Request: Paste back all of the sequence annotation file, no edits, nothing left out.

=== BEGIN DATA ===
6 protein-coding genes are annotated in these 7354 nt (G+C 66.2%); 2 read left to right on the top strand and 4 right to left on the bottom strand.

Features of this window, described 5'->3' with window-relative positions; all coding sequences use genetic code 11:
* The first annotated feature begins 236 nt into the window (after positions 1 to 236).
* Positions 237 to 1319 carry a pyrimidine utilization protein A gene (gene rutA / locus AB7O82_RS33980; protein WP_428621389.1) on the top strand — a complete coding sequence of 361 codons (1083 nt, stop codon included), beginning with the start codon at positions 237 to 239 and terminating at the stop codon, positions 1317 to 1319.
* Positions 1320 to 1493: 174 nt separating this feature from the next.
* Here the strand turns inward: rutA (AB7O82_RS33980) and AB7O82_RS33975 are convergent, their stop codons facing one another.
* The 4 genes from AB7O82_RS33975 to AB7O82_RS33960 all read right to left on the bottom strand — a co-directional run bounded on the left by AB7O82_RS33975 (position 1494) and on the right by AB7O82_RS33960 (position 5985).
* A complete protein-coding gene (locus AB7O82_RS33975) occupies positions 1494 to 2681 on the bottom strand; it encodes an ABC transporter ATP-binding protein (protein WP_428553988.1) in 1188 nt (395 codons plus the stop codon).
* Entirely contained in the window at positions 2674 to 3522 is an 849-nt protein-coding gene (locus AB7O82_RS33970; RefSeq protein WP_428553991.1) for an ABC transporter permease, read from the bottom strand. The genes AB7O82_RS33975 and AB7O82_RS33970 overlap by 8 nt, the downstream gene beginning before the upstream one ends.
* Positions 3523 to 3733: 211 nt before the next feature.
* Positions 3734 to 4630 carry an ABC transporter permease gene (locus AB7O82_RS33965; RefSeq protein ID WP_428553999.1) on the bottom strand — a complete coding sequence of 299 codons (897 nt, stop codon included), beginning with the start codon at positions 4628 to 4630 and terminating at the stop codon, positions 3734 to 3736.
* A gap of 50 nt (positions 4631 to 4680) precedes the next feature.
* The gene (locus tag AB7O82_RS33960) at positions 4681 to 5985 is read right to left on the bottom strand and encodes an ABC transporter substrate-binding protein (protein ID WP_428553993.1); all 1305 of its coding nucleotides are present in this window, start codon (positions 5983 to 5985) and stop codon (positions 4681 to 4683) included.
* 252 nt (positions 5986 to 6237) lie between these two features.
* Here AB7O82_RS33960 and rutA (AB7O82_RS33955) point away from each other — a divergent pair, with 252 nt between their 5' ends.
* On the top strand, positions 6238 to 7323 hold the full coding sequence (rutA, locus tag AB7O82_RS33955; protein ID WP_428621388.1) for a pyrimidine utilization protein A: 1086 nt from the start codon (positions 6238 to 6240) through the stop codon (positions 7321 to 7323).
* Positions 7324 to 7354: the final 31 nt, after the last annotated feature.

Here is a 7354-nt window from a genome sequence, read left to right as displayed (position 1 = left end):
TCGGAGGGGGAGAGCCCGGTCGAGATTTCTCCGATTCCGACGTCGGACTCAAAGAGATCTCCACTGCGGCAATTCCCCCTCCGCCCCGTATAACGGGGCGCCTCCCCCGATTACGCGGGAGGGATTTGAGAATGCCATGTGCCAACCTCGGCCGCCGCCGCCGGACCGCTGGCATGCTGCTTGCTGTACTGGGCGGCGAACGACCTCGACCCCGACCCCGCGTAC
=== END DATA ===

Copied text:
6 protein-coding genes are annotated in these 7354 nt (G+C 66.2%); 2 read left to right on the top strand and 4 right to left on the bottom strand.

Features of this window, described 5'->3' with window-relative positions; all coding sequences use genetic code 11:
* The first annotated feature begins 236 nt into the window (after positions 1 to 236).
* Positions 237 to 1319 carry a pyrimidine utilization protein A gene (gene rutA / locus AB7O82_RS33980; protein WP_428621389.1) on the top strand — a complete coding sequence of 361 codons (1083 nt, stop codon included), beginning with the start codon at positions 237 to 239 and terminating at the stop codon, positions 1317 to 1319.
* Positions 1320 to 1493: 174 nt separating this feature from the next.
* Here the strand turns inward: rutA (AB7O82_RS33980) and AB7O82_RS33975 are convergent, their stop codons facing one another.
* The 4 genes from AB7O82_RS33975 to AB7O82_RS33960 all read right to left on the bottom strand — a co-directional run bounded on the left by AB7O82_RS33975 (position 1494) and on the right by AB7O82_RS33960 (position 5985).
* A complete protein-coding gene (locus AB7O82_RS33975) occupies positions 1494 to 2681 on the bottom strand; it encodes an ABC transporter ATP-binding protein (protein WP_428553988.1) in 1188 nt (395 codons plus the stop codon).
* Entirely contained in the window at positions 2674 to 3522 is an 849-nt protein-coding gene (locus AB7O82_RS33970; RefSeq protein WP_428553991.1) for an ABC transporter permease, read from the bottom strand. The genes AB7O82_RS33975 and AB7O82_RS33970 overlap by 8 nt, the downstream gene beginning before the upstream one ends.
* Positions 3523 to 3733: 211 nt before the next feature.
* Positions 3734 to 4630 carry an ABC transporter permease gene (locus AB7O82_RS33965; RefSeq protein ID WP_428553999.1) on the bottom strand — a complete coding sequence of 299 codons (897 nt, stop codon included), beginning with the start codon at positions 4628 to 4630 and terminating at the stop codon, positions 3734 to 3736.
* A gap of 50 nt (positions 4631 to 4680) precedes the next feature.
* The gene (locus tag AB7O82_RS33960) at positions 4681 to 5985 is read right to left on the bottom strand and encodes an ABC transporter substrate-binding protein (protein ID WP_428553993.1); all 1305 of its coding nucleotides are present in this window, start codon (positions 5983 to 5985) and stop codon (positions 4681 to 4683) included.
* 252 nt (positions 5986 to 6237) lie between these two features.
* Here AB7O82_RS33960 and rutA (AB7O82_RS33955) point away from each other — a divergent pair, with 252 nt between their 5' ends.
* On the top strand, positions 6238 to 7323 hold the full coding sequence (rutA, locus tag AB7O82_RS33955; protein ID WP_428621388.1) for a pyrimidine utilization protein A: 1086 nt from the start codon (positions 6238 to 6240) through the stop codon (positions 7321 to 7323).
* Positions 7324 to 7354: the final 31 nt, after the last annotated feature.

Here is a 7354-nt window from a genome sequence, read left to right as displayed (position 1 = left end):
TCGGAGGGGGAGAGCCCGGTCGAGATTTCTCCGATTCCGACGTCGGACTCAAAGAGATCTCCACTGCGGCAATTCCCCCTCCGCCCCGTATAACGGGGCGCCTCCCCCGATTACGCGGGAGGGATTTGAGAATGCCATGTGCCAACCTCGGCCGCCGCCGCCGGACCGCTGGCATGCTGCTTGCTGTACTGGGCGGCGAACGACCTCGACCCCGACCCCGCGTAC